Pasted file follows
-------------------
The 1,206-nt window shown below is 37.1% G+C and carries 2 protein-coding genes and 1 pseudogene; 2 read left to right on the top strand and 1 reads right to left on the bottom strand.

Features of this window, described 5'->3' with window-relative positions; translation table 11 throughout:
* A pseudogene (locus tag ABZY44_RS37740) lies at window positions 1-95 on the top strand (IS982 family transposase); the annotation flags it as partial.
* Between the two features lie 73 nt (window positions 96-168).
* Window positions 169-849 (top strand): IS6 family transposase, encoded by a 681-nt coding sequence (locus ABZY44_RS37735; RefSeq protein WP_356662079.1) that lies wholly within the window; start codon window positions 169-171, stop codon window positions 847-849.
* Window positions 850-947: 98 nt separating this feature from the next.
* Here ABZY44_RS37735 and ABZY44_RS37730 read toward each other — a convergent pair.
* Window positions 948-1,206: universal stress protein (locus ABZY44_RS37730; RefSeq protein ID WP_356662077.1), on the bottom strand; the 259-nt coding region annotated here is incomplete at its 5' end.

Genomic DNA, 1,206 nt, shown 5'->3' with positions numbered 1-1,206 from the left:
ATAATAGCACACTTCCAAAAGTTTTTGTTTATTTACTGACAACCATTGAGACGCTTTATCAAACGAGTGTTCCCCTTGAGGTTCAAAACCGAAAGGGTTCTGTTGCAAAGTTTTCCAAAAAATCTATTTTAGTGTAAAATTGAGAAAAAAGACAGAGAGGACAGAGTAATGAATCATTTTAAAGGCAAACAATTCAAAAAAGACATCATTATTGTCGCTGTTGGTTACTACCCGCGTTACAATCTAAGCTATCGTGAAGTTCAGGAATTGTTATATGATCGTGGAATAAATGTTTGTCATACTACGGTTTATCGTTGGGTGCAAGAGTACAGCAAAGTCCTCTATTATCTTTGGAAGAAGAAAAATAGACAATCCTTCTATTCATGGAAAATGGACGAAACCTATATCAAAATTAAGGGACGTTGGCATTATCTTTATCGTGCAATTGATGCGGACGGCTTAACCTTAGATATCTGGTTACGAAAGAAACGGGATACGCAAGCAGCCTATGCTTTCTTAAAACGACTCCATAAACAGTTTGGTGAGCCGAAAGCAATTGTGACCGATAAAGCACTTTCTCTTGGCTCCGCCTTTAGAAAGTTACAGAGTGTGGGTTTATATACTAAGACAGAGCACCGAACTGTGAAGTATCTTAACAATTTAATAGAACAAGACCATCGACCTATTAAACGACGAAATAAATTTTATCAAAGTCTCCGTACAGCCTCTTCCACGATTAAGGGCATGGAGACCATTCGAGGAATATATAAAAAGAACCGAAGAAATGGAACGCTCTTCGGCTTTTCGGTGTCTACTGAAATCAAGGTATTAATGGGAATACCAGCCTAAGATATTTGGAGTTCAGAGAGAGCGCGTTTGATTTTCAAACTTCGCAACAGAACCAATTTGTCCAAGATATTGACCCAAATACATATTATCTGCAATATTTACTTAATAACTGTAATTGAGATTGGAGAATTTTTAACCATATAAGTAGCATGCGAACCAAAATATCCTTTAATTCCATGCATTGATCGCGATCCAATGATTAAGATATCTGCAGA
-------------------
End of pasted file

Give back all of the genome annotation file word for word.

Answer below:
The 1,206-nt window shown below is 37.1% G+C and carries 2 protein-coding genes and 1 pseudogene; 2 read left to right on the top strand and 1 reads right to left on the bottom strand.

Features of this window, described 5'->3' with window-relative positions; translation table 11 throughout:
* A pseudogene (locus tag ABZY44_RS37740) lies at window positions 1-95 on the top strand (IS982 family transposase); the annotation flags it as partial.
* Between the two features lie 73 nt (window positions 96-168).
* Window positions 169-849 (top strand): IS6 family transposase, encoded by a 681-nt coding sequence (locus ABZY44_RS37735; RefSeq protein WP_356662079.1) that lies wholly within the window; start codon window positions 169-171, stop codon window positions 847-849.
* Window positions 850-947: 98 nt separating this feature from the next.
* Here ABZY44_RS37735 and ABZY44_RS37730 read toward each other — a convergent pair.
* Window positions 948-1,206: universal stress protein (locus ABZY44_RS37730; RefSeq protein ID WP_356662077.1), on the bottom strand; the 259-nt coding region annotated here is incomplete at its 5' end.

Genomic DNA, 1,206 nt, shown 5'->3' with positions numbered 1-1,206 from the left:
ATAATAGCACACTTCCAAAAGTTTTTGTTTATTTACTGACAACCATTGAGACGCTTTATCAAACGAGTGTTCCCCTTGAGGTTCAAAACCGAAAGGGTTCTGTTGCAAAGTTTTCCAAAAAATCTATTTTAGTGTAAAATTGAGAAAAAAGACAGAGAGGACAGAGTAATGAATCATTTTAAAGGCAAACAATTCAAAAAAGACATCATTATTGTCGCTGTTGGTTACTACCCGCGTTACAATCTAAGCTATCGTGAAGTTCAGGAATTGTTATATGATCGTGGAATAAATGTTTGTCATACTACGGTTTATCGTTGGGTGCAAGAGTACAGCAAAGTCCTCTATTATCTTTGGAAGAAGAAAAATAGACAATCCTTCTATTCATGGAAAATGGACGAAACCTATATCAAAATTAAGGGACGTTGGCATTATCTTTATCGTGCAATTGATGCGGACGGCTTAACCTTAGATATCTGGTTACGAAAGAAACGGGATACGCAAGCAGCCTATGCTTTCTTAAAACGACTCCATAAACAGTTTGGTGAGCCGAAAGCAATTGTGACCGATAAAGCACTTTCTCTTGGCTCCGCCTTTAGAAAGTTACAGAGTGTGGGTTTATATACTAAGACAGAGCACCGAACTGTGAAGTATCTTAACAATTTAATAGAACAAGACCATCGACCTATTAAACGACGAAATAAATTTTATCAAAGTCTCCGTACAGCCTCTTCCACGATTAAGGGCATGGAGACCATTCGAGGAATATATAAAAAGAACCGAAGAAATGGAACGCTCTTCGGCTTTTCGGTGTCTACTGAAATCAAGGTATTAATGGGAATACCAGCCTAAGATATTTGGAGTTCAGAGAGAGCGCGTTTGATTTTCAAACTTCGCAACAGAACCAATTTGTCCAAGATATTGACCCAAATACATATTATCTGCAATATTTACTTAATAACTGTAATTGAGATTGGAGAATTTTTAACCATATAAGTAGCATGCGAACCAAAATATCCTTTAATTCCATGCATTGATCGCGATCCAATGATTAAGATATCTGCAGA